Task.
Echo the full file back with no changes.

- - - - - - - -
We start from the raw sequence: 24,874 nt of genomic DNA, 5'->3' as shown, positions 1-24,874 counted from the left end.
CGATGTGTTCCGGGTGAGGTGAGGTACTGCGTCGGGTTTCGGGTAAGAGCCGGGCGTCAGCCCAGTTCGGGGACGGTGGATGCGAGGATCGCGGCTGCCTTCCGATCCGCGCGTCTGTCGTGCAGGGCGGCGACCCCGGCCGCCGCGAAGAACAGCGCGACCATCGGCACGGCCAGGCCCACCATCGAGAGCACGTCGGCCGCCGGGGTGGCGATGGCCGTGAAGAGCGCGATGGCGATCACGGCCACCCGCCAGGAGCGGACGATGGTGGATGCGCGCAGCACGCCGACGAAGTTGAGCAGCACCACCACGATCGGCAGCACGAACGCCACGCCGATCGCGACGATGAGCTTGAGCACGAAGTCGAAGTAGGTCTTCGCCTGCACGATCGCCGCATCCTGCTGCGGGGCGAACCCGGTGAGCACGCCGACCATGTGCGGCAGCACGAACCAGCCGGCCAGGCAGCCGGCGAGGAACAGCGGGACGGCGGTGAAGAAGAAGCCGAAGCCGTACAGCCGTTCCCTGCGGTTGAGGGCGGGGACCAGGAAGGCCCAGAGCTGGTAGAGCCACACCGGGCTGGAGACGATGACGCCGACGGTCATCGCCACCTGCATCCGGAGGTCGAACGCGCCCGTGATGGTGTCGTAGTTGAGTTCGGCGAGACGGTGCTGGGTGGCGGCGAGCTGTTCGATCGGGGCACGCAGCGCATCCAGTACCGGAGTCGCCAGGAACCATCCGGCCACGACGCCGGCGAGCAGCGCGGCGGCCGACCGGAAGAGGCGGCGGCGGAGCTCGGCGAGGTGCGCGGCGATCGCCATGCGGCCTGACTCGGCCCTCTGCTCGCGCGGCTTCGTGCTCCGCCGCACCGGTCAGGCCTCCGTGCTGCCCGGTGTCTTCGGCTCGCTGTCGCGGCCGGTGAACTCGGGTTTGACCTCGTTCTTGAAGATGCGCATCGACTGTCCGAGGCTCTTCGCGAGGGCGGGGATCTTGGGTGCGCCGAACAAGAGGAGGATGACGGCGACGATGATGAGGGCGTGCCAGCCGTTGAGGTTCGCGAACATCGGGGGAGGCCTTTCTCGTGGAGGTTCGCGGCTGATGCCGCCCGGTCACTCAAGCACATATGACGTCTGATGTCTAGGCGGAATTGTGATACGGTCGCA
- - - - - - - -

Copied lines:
We start from the raw sequence: 24,874 nt of genomic DNA, 5'->3' as shown, positions 1-24,874 counted from the left end.
CGATGTGTTCCGGGTGAGGTGAGGTACTGCGTCGGGTTTCGGGTAAGAGCCGGGCGTCAGCCCAGTTCGGGGACGGTGGATGCGAGGATCGCGGCTGCCTTCCGATCCGCGCGTCTGTCGTGCAGGGCGGCGACCCCGGCCGCCGCGAAGAACAGCGCGACCATCGGCACGGCCAGGCCCACCATCGAGAGCACGTCGGCCGCCGGGGTGGCGATGGCCGTGAAGAGCGCGATGGCGATCACGGCCACCCGCCAGGAGCGGACGATGGTGGATGCGCGCAGCACGCCGACGAAGTTGAGCAGCACCACCACGATCGGCAGCACGAACGCCACGCCGATCGCGACGATGAGCTTGAGCACGAAGTCGAAGTAGGTCTTCGCCTGCACGATCGCCGCATCCTGCTGCGGGGCGAACCCGGTGAGCACGCCGACCATGTGCGGCAGCACGAACCAGCCGGCCAGGCAGCCGGCGAGGAACAGCGGGACGGCGGTGAAGAAGAAGCCGAAGCCGTACAGCCGTTCCCTGCGGTTGAGGGCGGGGACCAGGAAGGCCCAGAGCTGGTAGAGCCACACCGGGCTGGAGACGATGACGCCGACGGTCATCGCCACCTGCATCCGGAGGTCGAACGCGCCCGTGATGGTGTCGTAGTTGAGTTCGGCGAGACGGTGCTGGGTGGCGGCGAGCTGTTCGATCGGGGCACGCAGCGCATCCAGTACCGGAGTCGCCAGGAACCATCCGGCCACGACGCCGGCGAGCAGCGCGGCGGCCGACCGGAAGAGGCGGCGGCGGAGCTCGGCGAGGTGCGCGGCGATCGCCATGCGGCCTGACTCGGCCCTCTGCTCGCGCGGCTTCGTGCTCCGCCGCACCGGTCAGGCCTCCGTGCTGCCCGGTGTCTTCGGCTCGCTGTCGCGGCCGGTGAACTCGGGTTTGACCTCGTTCTTGAAGATGCGCATCGACTGTCCGAGGCTCTTCGCGAGGGCGGGGATCTTGGGTGCGCCGAACAAGAGGAGGATGACGGCGACGATGATGAGGGCGTGCCAGCCGTTGAGGTTCGCGAACATCGGGGGAGGCCTTTCTCGTGGAGGTTCGCGGCTGATGCCGCCCGGTCACTCAAGCACATATGACGTCTGATGTCTAGGCGGAATTGTGATACGGTCGCA